In 2005, Health Quality Ontario (then the Medical Advisory Secretariat) published an evidence-based analysis to determine where, when, and how physiotherapy rehabilitation is best delivered for people undergoing total hip or knee replacement, and to determine the economic impact of the best delivery strategy.
Total joint replacement is indicated for disabling hip or knee pain and functional impairment as a result of advanced osteoarthritis, rheumatoid arthritis, or other joint diseases when nonsurgical treatments have failed. Total hip replacement and total knee replacement are two of the most commonly performed surgeries in Ontario. The overall rates of both procedures are increasing, along with wait times to receive surgery.
Physiotherapy rehabilitation after total hip or knee replacement is considered a standard and essential treatment. It has four components: therapeutic exercise, transfer training, gait training, and instruction in activities of daily living. In Ontario, after discharge from an acute care hospital, people who have had a primary total knee or hip replacement may receive inpatient or outpatient physiotherapy. Inpatient physiotherapy is delivered in a rehabilitation hospital or specialized hospital unit. Outpatient physiotherapy is done either in an outpatient clinic (clinic-based) or in the person’s home (home-based). Physiotherapy rehabilitation may be administered immediately postoperatively (within the first 5 days after surgery) or in the early recovery period (within the first 3 months after surgery).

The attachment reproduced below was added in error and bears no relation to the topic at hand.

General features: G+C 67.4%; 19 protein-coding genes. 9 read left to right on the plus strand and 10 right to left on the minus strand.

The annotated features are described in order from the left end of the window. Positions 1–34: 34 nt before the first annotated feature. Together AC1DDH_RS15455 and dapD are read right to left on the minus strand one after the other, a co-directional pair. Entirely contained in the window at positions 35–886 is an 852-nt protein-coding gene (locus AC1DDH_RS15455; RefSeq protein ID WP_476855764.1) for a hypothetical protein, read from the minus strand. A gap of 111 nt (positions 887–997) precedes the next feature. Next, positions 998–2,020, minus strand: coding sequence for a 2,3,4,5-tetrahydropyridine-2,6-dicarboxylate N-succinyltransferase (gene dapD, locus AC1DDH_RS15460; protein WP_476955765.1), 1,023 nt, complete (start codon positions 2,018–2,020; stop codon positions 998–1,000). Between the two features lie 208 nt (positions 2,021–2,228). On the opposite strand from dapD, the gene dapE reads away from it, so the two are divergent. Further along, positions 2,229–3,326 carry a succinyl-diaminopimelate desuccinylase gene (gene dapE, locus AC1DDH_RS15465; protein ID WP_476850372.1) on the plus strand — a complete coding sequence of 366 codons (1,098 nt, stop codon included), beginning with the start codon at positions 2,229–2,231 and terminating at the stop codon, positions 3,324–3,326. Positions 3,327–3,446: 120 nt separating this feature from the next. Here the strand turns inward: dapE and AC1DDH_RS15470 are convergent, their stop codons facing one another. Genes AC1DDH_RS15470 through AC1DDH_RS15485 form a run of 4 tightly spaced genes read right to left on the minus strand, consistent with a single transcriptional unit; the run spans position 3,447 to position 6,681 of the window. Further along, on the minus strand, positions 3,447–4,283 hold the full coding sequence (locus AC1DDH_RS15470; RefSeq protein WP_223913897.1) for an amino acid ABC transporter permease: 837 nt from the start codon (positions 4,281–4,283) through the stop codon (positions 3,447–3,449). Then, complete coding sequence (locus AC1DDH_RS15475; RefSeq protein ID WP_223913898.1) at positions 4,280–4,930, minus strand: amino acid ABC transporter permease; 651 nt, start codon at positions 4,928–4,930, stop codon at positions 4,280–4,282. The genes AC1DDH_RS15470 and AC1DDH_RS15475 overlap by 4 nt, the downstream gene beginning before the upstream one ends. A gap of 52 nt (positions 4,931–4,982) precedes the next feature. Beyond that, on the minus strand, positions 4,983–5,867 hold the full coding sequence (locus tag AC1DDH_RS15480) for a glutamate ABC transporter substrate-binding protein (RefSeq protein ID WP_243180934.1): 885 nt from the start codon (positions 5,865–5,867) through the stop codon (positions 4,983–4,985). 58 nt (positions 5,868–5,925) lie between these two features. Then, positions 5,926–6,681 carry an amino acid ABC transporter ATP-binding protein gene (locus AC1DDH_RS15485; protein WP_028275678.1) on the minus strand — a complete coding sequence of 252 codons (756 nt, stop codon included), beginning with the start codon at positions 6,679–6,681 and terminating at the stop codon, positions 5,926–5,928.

In 2013, the Ontario Health Technology Advisory Committee updated its recommendation on physiotherapy rehabilitation after total knee or hip replacement to better reflect current accessibility and the current practice of physiotherapy services after hip and knee replacement in Ontario.
These recommendations are included in the Clinical Handbook for Primary Hip and Knee Replacement, which is a publicly funded quality-based procedure (QBP). Post-surgery home care rehabilitation is funded through this QBP, and Local Health Integration Networks have the flexibility to use these funds for hospital outpatient community-based physiotherapy as needed.
The Ministry of Health and Long-Term Care has provided the following response: The Ministry has a standardized process in place to review Health Quality Ontario recommendations. This takes into consideration Ministry priorities, implementation options, the need for consultation with impacted stakeholders, and funding considerations.